Maldives court allows opposition leaders to intervene in election challenge

Maldives' four opposition leaders have succeeded in their application to intervene in the legal challenge filed by outgoing Maldives president Abdulla Yameen Abdul Gayoom seeking to annul last month's presidential election which he lost to the opposition alliance.

President Yameen had filed a legal challenge on Wednesday citing rigging and electoral fraud.

According to opposition sources, the four leaders - former presidents Maumoon Abdul Gayoom and Mohamed Nasheed along with Jumhoory Party (JP) leader Gasim Ibrahim and religiously conservative Adhaalath Party (AP) leader Sheikh Imran Abdulla had sought intervention on Thursday.

Supreme Court has now allowed the intervention request as it gears up to hear the legal challenge at 1pm on Sunday.

Yameen lost the September 23 election by a margin of 16 percent to opposition alliance candidate, Ibrahim Mohamed Solih, in an outcome hailed as a win for democracy in the crisis-hit archipelago.

The result was widely accepted, including by the United States, China, India, and the European Union.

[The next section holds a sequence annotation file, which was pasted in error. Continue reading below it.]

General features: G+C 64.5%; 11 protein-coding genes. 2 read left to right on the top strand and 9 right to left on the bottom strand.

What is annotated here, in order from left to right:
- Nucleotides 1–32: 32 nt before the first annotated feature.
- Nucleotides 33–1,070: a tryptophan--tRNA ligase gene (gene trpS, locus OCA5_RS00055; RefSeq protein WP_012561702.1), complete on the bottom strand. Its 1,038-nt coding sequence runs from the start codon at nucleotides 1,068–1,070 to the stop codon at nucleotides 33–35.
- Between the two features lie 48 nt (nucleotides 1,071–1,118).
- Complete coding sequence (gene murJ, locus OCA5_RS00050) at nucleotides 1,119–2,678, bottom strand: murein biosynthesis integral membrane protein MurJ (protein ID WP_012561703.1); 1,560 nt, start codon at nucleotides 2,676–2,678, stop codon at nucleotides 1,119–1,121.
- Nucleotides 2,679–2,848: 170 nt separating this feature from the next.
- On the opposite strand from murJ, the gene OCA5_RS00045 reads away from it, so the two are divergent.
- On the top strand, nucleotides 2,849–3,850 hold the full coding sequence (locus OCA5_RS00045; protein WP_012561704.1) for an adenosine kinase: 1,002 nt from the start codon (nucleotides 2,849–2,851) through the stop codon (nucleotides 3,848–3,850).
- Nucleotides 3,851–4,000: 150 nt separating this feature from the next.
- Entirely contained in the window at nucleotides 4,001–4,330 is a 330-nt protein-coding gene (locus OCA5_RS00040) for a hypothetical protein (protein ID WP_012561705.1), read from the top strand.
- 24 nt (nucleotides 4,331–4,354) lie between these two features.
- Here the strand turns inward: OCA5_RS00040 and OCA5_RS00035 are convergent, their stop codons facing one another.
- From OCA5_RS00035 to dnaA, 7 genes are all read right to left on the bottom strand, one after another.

Yameen conceded defeat a day after the election but has since alleged widespread irregularities in the vote.

The president, who says he will stay on in office until the end of his term on November 17, has offered little evidence to back his claim.

Solih had been backed by incumbent president Abdulla Yameen Abdul Gayoom's main political rivals including the now jailed former presidents Maumoon Abdul Gayoom, Mohamed Nasheed along with Jumhoory Party leader and business tycoon Gasim Ibrahim.

However, the ruling party has now claimed that the elections commission had rigged the elections and has been carrying out nightly protests demanding the commission to answer recent allegations.